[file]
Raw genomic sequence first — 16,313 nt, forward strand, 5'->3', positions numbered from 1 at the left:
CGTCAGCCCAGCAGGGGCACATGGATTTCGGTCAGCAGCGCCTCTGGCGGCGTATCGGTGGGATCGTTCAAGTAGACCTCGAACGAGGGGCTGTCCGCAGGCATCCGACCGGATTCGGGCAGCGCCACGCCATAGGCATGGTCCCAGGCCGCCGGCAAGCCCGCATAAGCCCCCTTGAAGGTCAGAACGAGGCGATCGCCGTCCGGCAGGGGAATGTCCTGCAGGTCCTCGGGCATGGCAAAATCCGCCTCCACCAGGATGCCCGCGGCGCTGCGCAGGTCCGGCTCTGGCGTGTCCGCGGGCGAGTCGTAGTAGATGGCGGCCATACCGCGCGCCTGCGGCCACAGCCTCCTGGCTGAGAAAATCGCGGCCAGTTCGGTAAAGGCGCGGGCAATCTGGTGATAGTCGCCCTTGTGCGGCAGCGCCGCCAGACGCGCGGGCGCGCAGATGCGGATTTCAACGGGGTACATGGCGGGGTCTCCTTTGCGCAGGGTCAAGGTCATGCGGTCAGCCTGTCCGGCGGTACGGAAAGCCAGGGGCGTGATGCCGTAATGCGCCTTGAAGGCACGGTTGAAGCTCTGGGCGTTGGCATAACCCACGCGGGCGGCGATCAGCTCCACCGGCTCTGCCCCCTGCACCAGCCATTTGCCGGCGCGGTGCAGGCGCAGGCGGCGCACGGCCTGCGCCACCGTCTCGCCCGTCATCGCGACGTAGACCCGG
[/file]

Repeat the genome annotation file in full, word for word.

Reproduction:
Raw genomic sequence first — 16,313 nt, forward strand, 5'->3', positions numbered from 1 at the left:
CGTCAGCCCAGCAGGGGCACATGGATTTCGGTCAGCAGCGCCTCTGGCGGCGTATCGGTGGGATCGTTCAAGTAGACCTCGAACGAGGGGCTGTCCGCAGGCATCCGACCGGATTCGGGCAGCGCCACGCCATAGGCATGGTCCCAGGCCGCCGGCAAGCCCGCATAAGCCCCCTTGAAGGTCAGAACGAGGCGATCGCCGTCCGGCAGGGGAATGTCCTGCAGGTCCTCGGGCATGGCAAAATCCGCCTCCACCAGGATGCCCGCGGCGCTGCGCAGGTCCGGCTCTGGCGTGTCCGCGGGCGAGTCGTAGTAGATGGCGGCCATACCGCGCGCCTGCGGCCACAGCCTCCTGGCTGAGAAAATCGCGGCCAGTTCGGTAAAGGCGCGGGCAATCTGGTGATAGTCGCCCTTGTGCGGCAGCGCCGCCAGACGCGCGGGCGCGCAGATGCGGATTTCAACGGGGTACATGGCGGGGTCTCCTTTGCGCAGGGTCAAGGTCATGCGGTCAGCCTGTCCGGCGGTACGGAAAGCCAGGGGCGTGATGCCGTAATGCGCCTTGAAGGCACGGTTGAAGCTCTGGGCGTTGGCATAACCCACGCGGGCGGCGATCAGCTCCACCGGCTCTGCCCCCTGCACCAGCCATTTGCCGGCGCGGTGCAGGCGCAGGCGGCGCACGGCCTGCGCCACCGTCTCGCCCGTCATCGCGACGTAGACCCGG